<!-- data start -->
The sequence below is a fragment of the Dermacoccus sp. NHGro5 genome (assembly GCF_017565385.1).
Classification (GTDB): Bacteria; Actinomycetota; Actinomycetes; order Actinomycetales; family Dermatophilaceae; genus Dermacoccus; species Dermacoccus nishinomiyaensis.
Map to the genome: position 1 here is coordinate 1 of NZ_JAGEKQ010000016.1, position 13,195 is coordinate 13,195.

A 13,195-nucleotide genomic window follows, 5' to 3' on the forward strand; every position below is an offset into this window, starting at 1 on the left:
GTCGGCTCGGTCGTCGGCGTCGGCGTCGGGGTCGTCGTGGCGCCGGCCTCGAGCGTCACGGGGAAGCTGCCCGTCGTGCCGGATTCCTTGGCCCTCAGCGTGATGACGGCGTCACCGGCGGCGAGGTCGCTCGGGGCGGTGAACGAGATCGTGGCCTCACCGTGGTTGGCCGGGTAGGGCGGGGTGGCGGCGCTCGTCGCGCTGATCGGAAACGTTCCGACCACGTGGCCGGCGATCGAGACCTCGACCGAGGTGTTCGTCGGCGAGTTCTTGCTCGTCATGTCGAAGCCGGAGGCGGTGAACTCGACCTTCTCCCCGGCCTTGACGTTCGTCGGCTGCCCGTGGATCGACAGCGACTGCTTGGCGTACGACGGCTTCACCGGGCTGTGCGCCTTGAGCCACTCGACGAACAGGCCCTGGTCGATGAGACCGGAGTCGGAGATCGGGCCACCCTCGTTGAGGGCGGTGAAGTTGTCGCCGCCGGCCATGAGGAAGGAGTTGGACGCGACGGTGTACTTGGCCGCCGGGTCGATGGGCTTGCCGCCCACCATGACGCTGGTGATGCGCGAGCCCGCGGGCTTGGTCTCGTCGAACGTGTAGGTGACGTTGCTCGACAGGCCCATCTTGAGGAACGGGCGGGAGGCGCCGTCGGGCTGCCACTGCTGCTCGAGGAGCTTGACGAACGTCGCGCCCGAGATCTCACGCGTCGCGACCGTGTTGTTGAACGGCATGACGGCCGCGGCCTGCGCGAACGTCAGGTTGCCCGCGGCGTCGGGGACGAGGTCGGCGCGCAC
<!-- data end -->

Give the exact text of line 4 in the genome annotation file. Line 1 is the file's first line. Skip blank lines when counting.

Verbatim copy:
A 13,195-nucleotide genomic window follows, 5' to 3' on the forward strand; every position below is an offset into this window, starting at 1 on the left: